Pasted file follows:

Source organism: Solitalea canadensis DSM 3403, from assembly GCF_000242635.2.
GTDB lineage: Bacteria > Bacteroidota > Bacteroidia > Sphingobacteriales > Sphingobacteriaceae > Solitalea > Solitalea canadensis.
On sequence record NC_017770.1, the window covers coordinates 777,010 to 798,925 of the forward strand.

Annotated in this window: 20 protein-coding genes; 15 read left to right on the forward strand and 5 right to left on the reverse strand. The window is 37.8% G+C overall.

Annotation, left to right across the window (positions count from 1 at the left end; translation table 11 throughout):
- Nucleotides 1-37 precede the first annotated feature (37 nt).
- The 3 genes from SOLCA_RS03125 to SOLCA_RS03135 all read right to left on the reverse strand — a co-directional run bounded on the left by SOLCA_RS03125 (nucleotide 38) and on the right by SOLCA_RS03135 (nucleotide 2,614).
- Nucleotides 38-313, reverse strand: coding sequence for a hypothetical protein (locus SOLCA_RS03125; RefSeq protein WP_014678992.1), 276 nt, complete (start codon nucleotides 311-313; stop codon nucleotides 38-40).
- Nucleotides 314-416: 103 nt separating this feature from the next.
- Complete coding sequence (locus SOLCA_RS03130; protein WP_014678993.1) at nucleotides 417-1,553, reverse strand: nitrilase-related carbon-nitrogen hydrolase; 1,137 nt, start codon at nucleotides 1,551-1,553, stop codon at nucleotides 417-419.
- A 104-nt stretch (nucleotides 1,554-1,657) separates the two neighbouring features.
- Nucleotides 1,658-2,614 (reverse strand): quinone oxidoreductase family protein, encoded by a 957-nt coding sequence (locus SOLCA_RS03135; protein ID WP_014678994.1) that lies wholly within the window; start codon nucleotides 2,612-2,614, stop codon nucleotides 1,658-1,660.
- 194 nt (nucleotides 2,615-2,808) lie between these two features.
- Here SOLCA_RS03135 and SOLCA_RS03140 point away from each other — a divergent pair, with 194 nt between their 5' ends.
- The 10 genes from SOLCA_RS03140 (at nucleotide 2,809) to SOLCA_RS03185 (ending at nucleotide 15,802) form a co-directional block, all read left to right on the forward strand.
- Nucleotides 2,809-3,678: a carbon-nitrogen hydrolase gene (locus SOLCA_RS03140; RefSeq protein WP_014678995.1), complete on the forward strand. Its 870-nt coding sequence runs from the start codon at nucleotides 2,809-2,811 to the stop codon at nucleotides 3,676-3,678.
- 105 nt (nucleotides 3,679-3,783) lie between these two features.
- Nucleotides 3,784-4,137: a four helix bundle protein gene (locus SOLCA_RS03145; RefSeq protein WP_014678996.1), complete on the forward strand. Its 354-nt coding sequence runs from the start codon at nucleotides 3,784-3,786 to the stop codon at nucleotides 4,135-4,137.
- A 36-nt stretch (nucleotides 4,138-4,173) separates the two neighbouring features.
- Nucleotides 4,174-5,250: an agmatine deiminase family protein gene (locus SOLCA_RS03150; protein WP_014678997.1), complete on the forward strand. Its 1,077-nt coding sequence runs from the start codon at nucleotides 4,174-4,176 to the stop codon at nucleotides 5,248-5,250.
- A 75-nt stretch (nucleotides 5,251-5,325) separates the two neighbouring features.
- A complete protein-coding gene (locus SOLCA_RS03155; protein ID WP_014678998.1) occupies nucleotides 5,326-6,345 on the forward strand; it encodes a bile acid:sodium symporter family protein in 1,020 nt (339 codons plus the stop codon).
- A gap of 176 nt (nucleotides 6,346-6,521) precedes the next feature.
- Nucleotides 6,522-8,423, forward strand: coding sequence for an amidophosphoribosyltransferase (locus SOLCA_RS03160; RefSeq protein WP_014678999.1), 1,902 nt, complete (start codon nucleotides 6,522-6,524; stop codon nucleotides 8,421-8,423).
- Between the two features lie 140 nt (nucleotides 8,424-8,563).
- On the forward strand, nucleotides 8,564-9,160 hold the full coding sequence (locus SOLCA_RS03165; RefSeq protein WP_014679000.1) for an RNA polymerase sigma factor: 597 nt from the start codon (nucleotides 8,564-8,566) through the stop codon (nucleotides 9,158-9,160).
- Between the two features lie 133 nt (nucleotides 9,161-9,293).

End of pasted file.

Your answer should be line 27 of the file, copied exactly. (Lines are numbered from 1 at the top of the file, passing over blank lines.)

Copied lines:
- Between the two features lie 133 nt (nucleotides 9,161-9,293).